Coventry & Warwickshire

Coventry residents battle fuel poverty

Arthur Watkins
Image caption Arthur Watkins got into debt when his mother died and an outstanding amount was left on the gas bill

"People are having to choose to either eat or stay warm. People are dying."

That is the stark warning from a Coventry woman who found herself in fuel poverty.

Margaret Gale from Bell Green is not alone as more than one in four people in the West Midlands have found themselves having to spend over 10% of their income on energy, according to figures from the Department of Energy and Climate Change up to 2009.

In 2003 that total was about 7%, with an increase in fuel bills being blamed for the rise.

The problems began for Ms Gale when she lost her husband in October 2010 and her job ended.

"I'd gone from earning £2,000 a month to a £190-a-week pension," she said.

"I was paying £80 a month and they wanted me to go up to £120 which on £190 a week was difficult to pay and all of a sudden I got this £600 bill.

"I just panicked."

Living in bed

Ms Gale also got into arrears with her rent and council tax but has begun to manage her fuel bill thanks to Coventry Law Centre (CLC). The charity helped get half of it paid off with the rest being paid by Ms Gale.

She also had to pawn jewellery and change fuel company to get on top of her finances.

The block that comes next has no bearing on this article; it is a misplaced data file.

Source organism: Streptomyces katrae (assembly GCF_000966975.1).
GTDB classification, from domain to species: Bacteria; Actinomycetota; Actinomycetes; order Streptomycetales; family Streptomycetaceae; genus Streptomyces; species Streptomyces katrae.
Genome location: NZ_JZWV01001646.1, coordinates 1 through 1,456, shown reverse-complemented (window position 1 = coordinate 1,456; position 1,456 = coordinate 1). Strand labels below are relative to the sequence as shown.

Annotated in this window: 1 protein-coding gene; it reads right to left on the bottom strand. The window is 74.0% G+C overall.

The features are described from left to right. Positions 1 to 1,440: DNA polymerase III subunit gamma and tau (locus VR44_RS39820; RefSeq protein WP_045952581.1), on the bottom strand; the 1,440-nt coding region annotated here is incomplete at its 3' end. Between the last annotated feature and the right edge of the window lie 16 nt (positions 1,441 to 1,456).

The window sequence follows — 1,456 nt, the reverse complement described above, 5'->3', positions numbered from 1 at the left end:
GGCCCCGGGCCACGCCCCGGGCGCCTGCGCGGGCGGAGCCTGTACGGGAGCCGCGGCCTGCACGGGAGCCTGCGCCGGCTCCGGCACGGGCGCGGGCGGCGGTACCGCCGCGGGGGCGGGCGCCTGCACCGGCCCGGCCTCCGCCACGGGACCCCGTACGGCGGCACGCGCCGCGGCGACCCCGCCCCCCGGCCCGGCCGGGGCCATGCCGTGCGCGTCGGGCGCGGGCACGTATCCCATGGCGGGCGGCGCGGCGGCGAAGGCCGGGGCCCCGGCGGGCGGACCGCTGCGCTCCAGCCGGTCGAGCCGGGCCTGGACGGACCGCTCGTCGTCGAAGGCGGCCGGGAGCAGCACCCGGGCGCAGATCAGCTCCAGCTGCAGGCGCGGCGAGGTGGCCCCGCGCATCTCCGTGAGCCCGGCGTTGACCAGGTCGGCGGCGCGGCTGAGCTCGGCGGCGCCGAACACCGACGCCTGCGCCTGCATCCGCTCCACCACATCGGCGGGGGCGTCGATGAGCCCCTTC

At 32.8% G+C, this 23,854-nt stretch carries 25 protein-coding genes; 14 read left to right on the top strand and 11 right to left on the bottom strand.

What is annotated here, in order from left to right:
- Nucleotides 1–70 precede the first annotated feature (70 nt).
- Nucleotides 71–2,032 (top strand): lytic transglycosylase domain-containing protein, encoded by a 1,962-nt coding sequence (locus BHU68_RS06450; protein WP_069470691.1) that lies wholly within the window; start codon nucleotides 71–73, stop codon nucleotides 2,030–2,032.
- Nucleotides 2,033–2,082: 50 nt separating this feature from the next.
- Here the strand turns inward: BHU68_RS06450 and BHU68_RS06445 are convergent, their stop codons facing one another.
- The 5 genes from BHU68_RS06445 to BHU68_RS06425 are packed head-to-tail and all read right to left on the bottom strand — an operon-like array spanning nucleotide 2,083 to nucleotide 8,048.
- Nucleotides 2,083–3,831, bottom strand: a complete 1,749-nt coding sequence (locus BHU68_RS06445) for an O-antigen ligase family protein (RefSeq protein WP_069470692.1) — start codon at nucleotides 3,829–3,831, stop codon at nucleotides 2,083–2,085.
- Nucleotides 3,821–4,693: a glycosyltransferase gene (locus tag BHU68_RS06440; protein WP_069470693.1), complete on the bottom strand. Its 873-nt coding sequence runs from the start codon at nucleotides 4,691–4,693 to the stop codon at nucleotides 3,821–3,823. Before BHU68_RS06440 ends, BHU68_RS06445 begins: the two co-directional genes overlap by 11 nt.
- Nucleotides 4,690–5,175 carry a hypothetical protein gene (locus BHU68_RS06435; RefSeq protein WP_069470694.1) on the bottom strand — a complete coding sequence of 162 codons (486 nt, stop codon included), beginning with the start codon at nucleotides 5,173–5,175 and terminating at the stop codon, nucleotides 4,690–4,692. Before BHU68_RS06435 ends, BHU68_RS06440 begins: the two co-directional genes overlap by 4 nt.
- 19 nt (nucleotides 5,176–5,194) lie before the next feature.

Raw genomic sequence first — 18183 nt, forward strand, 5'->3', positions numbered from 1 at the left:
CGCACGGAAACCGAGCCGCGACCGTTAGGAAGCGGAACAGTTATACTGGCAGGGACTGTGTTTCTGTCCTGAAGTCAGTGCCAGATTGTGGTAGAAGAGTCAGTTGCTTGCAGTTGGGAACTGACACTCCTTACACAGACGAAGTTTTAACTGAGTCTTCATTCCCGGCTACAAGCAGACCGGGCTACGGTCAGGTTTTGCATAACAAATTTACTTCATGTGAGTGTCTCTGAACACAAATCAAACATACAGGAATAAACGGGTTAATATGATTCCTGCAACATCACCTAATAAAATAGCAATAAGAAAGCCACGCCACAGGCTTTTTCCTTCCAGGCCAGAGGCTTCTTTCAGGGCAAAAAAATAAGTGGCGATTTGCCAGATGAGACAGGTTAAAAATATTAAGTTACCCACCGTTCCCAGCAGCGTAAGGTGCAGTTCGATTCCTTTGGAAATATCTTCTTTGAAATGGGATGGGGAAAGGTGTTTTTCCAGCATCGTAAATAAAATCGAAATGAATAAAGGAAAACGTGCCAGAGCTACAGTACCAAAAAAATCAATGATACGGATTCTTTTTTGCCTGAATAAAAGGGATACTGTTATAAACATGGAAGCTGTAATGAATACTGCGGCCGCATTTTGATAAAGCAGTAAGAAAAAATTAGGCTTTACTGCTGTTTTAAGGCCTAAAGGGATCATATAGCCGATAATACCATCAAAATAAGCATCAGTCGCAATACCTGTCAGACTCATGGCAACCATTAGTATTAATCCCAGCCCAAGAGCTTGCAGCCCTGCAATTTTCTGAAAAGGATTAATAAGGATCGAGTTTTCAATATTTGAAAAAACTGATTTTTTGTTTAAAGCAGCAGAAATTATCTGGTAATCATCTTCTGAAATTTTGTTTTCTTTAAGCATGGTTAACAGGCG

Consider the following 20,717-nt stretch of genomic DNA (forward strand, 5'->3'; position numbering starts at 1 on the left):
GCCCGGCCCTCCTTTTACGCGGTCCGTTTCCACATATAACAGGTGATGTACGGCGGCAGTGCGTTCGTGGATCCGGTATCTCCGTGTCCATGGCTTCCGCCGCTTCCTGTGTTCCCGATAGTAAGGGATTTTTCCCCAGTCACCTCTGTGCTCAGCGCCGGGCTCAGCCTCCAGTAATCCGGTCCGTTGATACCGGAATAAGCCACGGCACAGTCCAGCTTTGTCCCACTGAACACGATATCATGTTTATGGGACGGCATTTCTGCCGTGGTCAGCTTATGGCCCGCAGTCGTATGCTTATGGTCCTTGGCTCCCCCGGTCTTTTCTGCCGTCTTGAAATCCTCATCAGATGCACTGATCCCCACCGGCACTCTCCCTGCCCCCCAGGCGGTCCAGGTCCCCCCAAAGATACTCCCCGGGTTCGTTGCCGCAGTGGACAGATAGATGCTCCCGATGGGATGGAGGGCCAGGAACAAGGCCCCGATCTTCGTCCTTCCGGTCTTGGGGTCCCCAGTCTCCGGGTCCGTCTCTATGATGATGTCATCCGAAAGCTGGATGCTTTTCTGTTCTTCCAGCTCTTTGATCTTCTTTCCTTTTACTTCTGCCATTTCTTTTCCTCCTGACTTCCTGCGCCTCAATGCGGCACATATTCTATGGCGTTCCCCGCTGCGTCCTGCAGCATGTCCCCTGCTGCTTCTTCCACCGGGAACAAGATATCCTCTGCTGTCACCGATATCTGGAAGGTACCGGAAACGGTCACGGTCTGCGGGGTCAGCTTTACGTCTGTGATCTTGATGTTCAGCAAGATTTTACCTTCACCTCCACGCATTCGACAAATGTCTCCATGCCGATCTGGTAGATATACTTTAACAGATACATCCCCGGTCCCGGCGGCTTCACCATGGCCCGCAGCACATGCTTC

"I thought I could manage. I tell other people they can manage. And all of a sudden I couldn't," Ms Gale added.

It is a similar story for Arthur Watkins, who lives in the Foleshill area of the city.

He was working until five years ago and ill health now prevents him from getting a job, leaving him in receipt of incapacity benefit and industrial injuries benefit.

"I used to come in and make myself a cup of tea and then probably go upstairs... and get into bed to keep warm," he said. Mr Watkins has now had a more affordable rate of repayment negotiated.

Examples like this are of no surprise to Anne White, who works for the CLC, which is holding an open day at Coventry's Methodist Central Hall on 6 February.

"The type of case that we're seeing are people that are really in a bad way with their fuel arrears, not being able to heat their homes," said Ms White.

"They're struggling to feed themselves or keep warm."

With temperatures currently dipping, Ms White does not want to see repeats of Mr Watkins' case or that of another man she recently dealt with.

"He was living on toast and unable to turn his heating on. He was boiling a kettle to wash himself."

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